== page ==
COVID-19: Mitigating the risks
What are my Workplace Health and Safety (WHS) obligations?
Employers, as a Person Conducting a Business or Undertaking (PCBU) under the WHS laws, have a primary duty of care to ensure, so far as is reasonably practicable, the health and safety of workers and relevant other persons. WHS controls may include encouraging increased personal hygiene and providing hand sanitiser.
Will my business continuity insurance respond?
Maybe. Some insurance policies provide for pandemic cover. Others may include a pandemic within the definition of ‘force majeure’.
Before any decisions, which have a significant impact on the bottom line, are made, you should consult your insurance policy, broker or a specialist insurance lawyer.
Can I close the workplace or ask people to work from home?
Yes. As the occupier or owner of a workplace, an employer has the right to control who enters the workplace and the conditions of entry.
Employers also have the right to issue reasonable and lawful directions to their employees, for example, disclosing recent travel or not attending the workplace.
The key is making sure each direction is reasonable and lawful.
What about anti-discrimination law?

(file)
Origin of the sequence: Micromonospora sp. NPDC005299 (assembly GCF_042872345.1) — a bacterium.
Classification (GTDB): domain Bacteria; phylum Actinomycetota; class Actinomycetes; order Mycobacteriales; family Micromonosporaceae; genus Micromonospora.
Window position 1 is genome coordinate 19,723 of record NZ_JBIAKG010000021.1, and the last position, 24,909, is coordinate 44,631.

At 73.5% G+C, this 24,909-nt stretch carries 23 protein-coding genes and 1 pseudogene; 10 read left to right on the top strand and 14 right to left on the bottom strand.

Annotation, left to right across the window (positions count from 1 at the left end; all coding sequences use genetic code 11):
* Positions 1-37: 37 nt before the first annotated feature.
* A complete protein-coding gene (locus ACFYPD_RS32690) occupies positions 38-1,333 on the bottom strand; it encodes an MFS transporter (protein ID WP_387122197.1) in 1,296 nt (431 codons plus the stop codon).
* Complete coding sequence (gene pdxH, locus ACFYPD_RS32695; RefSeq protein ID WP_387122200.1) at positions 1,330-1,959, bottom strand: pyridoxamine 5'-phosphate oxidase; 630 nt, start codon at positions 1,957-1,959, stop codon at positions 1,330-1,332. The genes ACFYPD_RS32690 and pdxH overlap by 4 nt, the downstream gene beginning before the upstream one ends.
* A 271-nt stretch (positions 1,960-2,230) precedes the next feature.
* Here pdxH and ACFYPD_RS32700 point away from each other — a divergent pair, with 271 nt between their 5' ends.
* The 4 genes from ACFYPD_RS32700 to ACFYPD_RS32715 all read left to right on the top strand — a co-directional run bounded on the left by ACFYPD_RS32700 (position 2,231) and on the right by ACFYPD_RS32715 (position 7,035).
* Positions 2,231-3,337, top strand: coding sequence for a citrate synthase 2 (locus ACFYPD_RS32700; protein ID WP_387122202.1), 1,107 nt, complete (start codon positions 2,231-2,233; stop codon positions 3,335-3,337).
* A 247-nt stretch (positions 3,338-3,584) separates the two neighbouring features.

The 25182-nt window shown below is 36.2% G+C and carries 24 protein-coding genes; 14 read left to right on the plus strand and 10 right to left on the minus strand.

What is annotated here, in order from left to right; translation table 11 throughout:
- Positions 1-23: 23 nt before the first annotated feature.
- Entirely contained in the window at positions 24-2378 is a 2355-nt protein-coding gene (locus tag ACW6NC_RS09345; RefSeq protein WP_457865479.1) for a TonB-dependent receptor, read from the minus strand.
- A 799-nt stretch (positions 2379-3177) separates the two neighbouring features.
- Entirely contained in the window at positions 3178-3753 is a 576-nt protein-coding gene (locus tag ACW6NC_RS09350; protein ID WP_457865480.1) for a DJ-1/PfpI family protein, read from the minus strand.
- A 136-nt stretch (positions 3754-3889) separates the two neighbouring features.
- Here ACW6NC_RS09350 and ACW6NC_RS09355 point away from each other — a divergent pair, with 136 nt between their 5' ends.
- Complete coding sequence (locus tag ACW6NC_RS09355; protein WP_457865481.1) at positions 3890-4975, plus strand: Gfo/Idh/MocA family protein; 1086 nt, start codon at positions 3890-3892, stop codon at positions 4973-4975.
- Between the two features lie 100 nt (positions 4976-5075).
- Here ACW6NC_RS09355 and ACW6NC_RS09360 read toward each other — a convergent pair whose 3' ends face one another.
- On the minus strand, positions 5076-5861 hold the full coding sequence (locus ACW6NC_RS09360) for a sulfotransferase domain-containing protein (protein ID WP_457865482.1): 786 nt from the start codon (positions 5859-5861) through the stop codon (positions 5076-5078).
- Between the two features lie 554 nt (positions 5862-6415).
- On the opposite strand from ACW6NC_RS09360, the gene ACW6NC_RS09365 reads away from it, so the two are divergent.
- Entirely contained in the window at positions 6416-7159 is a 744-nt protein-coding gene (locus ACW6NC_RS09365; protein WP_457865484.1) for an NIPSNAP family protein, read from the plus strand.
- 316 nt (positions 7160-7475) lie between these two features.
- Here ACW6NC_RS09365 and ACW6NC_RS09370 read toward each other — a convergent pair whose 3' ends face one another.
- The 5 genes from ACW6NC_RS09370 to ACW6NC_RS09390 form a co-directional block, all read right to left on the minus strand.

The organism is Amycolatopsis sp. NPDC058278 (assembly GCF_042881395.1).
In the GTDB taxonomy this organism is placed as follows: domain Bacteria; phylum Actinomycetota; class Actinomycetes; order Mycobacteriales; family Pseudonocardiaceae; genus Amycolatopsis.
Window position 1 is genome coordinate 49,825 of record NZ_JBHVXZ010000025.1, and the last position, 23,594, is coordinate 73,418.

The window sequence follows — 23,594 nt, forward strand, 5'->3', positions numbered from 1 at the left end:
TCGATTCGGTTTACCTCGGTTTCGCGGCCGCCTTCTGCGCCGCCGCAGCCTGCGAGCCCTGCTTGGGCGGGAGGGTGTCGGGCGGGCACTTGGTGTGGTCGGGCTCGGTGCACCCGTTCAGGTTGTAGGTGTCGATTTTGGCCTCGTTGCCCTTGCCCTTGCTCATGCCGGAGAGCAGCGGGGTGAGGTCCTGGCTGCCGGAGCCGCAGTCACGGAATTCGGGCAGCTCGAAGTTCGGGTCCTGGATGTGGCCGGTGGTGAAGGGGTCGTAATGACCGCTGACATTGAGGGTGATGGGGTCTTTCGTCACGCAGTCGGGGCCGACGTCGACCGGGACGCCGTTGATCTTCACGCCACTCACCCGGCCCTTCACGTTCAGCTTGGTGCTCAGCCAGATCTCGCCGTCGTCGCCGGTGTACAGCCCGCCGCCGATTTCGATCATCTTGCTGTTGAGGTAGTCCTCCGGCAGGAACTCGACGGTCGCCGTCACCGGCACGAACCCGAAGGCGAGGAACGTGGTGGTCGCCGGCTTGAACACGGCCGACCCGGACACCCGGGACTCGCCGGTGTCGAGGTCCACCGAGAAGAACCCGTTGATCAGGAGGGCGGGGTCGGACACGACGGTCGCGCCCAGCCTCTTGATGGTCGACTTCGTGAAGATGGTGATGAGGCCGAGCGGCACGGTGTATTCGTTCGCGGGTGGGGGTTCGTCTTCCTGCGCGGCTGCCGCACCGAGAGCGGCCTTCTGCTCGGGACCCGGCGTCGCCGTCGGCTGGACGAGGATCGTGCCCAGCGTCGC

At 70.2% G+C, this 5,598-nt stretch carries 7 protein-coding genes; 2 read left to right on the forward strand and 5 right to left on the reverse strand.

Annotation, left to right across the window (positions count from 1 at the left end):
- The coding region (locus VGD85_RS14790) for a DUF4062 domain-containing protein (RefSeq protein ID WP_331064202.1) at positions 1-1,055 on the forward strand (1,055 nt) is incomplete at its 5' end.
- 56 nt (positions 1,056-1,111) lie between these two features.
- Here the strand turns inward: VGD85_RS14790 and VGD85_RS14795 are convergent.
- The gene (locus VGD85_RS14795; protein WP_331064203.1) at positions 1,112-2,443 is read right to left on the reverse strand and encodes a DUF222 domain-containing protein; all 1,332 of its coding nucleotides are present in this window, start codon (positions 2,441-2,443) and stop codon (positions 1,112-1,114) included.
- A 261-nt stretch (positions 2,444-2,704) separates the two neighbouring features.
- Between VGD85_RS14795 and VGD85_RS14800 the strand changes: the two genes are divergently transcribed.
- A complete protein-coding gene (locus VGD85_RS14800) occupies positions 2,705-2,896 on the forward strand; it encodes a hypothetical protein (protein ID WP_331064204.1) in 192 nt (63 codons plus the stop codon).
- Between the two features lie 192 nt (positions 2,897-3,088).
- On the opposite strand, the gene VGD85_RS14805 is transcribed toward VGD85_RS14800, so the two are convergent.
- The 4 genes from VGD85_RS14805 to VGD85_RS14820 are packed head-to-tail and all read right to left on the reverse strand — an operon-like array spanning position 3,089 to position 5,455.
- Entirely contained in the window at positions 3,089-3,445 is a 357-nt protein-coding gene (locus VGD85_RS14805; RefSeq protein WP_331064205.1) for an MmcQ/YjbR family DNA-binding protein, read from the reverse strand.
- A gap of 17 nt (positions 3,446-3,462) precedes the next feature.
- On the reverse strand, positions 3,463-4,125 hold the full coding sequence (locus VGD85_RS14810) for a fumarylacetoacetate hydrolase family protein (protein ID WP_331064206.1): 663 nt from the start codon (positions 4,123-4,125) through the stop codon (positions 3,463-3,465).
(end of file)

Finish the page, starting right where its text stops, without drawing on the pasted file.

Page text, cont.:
Employers risk discrimination claims if they base decisions about work on the grounds of a protected attribute, like race. In some cases, seeking unnecessary information may be unlawful. However, a range of exceptions can apply. Decisions should be sensible, and based on expert data.
If we close, or need to isolate our workforce, do we need to pay?
If an employee can work from home, they remain at work and will need to be paid.
If an employee cannot work from home, the Fair Work Act 2009 (Cth) and some enterprise agreements allow for the unpaid stand-down of employees.
An employee may be able to access their leave during a proposed stand-down.
What about an employee’s privacy?
Under privacy laws and state based human rights legislation, employers should understand the extent of the personal health data an employee might be obligated to disclose if they contract coronavirus or are symptomatic of it.
Practically, what should I be doing?
COVID-19 presents employers with a range of risks (legal, economic, reputational, and cultural).
Risk management tools should be applied.
An employer can consider a holistic risk assessment, considering the likelihood of an outbreak (based on current expert information), against the degree of harm that might result (such as the economic risk of closing the workplace, interruptions to the supply chain, impact on clients/customers).
The risk assessment will need to be updated regularly, and involve the organisation’s top decision makers.
A risk assessment commissioned by a lawyer, for a specific purpose, may be subject to legal professional privilege. To discuss this, please reach out to our team.
This publication covers legal and technical issues in a general way. It is not designed to express opinions on specific cases. It is intended for information purposes only and should not be regarded as legal advice. Further advice should be obtained before taking action on any issue dealt with in this publication.